Contact Tracer Pool Grows As Cases Rise, Health News & Top Stories

Singapore’s contact tracer pool at the Ministry of Health (MOH) has grown from 300 to around 500 to deal with the recent surge in Covid-19 cases, with more contagious variants of the virus having surfaced.

The ministry said close contacts of infected patients are quickly identified and isolated to stop the spread of the coronavirus.

Most of the new workforce at the Ministry of Health’s contact tracing center comes from the Singapore Armed Forces (SAF), which has provided around 160 people.

Meanwhile, police contracted three organizations in a $ 327,000 tender awarded last month to provide support manpower.

More details were not available from the police, but it is understood that last year a similar tender was issued. Police have been assisting in contacting search efforts here since last year.

Professor Vernon Lee, who heads the Department of Health’s contact tracing center, told the Sunday Times that the current count of 500 tracers is still lower than the two-month breaker, which began in April of the last year.

At one point, the center had around 1,000 people to deal with the huge volume of new cases of the virus daily, which could exceed 1,000 on some days. In comparison, daily new cases over the past two months have rarely exceeded 50.

The recent spike in cases prompted the government last month to put additional security measures in place, bringing Singapore back on heightened alert as part of phase two of its reopening, starting with phase three.

This year’s peak is lower than last year, but contact tracing has increased in volume.

“Each case is now more complex due to the availability of much more data,” Professor Lee said. This includes TraceTogether data, which automatically records the close contacts of a Covid-19 patient.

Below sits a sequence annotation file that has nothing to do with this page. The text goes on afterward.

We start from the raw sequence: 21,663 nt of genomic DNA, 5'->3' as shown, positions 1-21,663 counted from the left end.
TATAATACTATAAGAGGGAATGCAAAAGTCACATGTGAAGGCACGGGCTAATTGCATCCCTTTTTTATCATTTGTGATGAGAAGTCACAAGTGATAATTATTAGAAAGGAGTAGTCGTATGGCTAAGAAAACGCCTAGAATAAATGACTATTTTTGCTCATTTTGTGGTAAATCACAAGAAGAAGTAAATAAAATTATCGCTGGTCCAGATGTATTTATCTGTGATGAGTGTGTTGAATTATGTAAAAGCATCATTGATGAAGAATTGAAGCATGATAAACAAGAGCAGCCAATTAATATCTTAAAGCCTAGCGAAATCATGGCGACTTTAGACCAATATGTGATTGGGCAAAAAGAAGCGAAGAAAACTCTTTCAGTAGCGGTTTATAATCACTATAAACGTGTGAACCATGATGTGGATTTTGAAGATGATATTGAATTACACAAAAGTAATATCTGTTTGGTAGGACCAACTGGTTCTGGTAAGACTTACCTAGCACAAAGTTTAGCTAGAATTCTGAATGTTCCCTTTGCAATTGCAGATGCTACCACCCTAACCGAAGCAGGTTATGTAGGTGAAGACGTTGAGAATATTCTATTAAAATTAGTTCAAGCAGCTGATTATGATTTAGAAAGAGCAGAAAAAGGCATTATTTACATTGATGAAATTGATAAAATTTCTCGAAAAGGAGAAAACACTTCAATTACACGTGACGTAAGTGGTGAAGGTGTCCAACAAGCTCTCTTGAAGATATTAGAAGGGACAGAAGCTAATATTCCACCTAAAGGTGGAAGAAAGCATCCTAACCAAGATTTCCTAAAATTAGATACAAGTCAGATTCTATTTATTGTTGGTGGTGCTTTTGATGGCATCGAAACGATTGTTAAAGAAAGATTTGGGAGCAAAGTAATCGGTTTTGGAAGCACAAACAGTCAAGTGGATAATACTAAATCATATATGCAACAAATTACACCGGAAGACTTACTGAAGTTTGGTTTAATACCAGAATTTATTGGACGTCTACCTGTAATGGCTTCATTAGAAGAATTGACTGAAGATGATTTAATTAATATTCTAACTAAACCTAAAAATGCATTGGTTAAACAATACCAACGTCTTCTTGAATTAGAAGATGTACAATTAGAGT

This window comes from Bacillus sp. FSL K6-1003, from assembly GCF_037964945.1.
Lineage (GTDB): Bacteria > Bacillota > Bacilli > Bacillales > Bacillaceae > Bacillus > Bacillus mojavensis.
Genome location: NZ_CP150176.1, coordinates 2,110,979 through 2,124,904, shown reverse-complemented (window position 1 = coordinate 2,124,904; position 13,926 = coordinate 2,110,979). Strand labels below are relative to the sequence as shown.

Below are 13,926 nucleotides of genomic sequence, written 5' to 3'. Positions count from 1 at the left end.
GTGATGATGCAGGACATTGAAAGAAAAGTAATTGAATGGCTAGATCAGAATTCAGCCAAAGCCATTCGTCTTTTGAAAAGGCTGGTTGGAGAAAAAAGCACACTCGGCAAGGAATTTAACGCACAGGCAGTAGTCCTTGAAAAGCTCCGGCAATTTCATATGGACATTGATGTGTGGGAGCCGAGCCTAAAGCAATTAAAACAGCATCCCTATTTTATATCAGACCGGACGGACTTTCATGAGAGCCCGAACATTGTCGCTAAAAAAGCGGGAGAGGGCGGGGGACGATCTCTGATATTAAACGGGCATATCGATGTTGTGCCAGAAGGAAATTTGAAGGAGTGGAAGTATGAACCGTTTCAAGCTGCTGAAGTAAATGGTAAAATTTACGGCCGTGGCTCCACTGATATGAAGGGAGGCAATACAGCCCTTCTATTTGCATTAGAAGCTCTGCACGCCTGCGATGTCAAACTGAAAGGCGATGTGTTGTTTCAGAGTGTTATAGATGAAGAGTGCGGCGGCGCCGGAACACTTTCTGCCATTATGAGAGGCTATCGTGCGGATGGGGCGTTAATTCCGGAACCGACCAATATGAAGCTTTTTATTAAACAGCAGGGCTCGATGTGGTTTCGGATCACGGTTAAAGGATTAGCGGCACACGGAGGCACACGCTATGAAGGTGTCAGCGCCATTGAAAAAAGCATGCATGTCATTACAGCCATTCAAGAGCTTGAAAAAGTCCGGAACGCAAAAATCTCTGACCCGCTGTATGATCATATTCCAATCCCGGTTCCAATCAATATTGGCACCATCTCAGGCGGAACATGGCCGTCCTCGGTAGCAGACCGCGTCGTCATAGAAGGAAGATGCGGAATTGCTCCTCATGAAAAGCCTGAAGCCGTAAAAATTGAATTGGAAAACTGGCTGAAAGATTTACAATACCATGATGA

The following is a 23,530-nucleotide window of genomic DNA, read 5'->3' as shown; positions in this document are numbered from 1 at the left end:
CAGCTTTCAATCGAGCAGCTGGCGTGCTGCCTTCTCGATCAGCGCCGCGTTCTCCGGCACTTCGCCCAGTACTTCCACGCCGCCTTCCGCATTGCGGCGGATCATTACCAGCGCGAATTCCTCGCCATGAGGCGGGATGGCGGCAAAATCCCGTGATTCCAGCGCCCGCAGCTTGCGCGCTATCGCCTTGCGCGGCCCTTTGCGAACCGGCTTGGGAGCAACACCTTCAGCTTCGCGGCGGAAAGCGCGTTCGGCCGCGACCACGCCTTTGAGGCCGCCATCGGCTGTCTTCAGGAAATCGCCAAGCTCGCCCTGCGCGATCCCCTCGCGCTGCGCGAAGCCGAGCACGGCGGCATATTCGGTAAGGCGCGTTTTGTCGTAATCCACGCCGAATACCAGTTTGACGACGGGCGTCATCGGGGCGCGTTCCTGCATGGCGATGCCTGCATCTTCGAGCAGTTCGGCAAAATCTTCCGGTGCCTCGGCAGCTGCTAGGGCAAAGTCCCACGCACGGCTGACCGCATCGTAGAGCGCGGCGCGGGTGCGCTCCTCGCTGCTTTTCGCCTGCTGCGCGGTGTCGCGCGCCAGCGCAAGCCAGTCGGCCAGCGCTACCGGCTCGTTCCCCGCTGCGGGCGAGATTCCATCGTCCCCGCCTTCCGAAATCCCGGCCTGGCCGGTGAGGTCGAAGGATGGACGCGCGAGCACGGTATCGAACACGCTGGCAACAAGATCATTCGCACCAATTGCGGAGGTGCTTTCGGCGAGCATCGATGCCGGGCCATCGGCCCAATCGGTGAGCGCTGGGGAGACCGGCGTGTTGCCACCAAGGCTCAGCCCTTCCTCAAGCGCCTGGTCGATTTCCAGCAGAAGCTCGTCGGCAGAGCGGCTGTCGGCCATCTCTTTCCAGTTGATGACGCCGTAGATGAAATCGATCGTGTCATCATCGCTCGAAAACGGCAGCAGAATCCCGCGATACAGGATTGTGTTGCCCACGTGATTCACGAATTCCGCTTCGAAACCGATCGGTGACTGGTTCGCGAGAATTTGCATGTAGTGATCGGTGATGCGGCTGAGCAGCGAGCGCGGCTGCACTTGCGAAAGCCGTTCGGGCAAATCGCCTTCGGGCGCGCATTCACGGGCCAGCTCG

Over 90% of the population uses the TraceTogether app or token. This means more resources are needed to analyze the data, but tracers now work smarter with more data analysis tools, Professor Lee said.

Geospatial tools, for example, help find potential links between cases across their locations. These tools would have helped authorities understand that a wet market in Bukit Merah View was the source of many recent infections.

Compared to last year, close contacts must be quickly found due to more transmissible Covid-19 variants, Professor Lee said.

Targeted testing is also carried out to help tracers identify suspected cases more quickly. For example, residents of Housing Board buildings, shops and markets where cases have been reported have been tested.

“With all of these tools, we were able to identify cases, test them faster and lock them in,” Professor Lee said. “We felt that we didn’t need to go into a circuit breaker because we could check the numbers just before phase two (heightened alert).”

Contact tracer Faris Abdul Wahab, 50, said data like that from TraceTogether helps fill in the gaps as more people use the system, but he still needs to verify information with cases. And when called upon, human contact is vital.

Mr Faris, who was previously a flight attendant at Singapore Airlines, said communication issues were among the biggest challenges.

People can be uncooperative, aggressive and abusive on the phone. And some, like migrant workers, may simply not speak English well.

“We try to be patient,” Mr. Faris said.

They may have to ask questions in different ways to get answers.

But most people are cooperative.

Lt. Isabel Seah, 22, an SAF infantry officer, said: “We are always grateful when they are very patient with us, as contact tracing can be quite tedious.”

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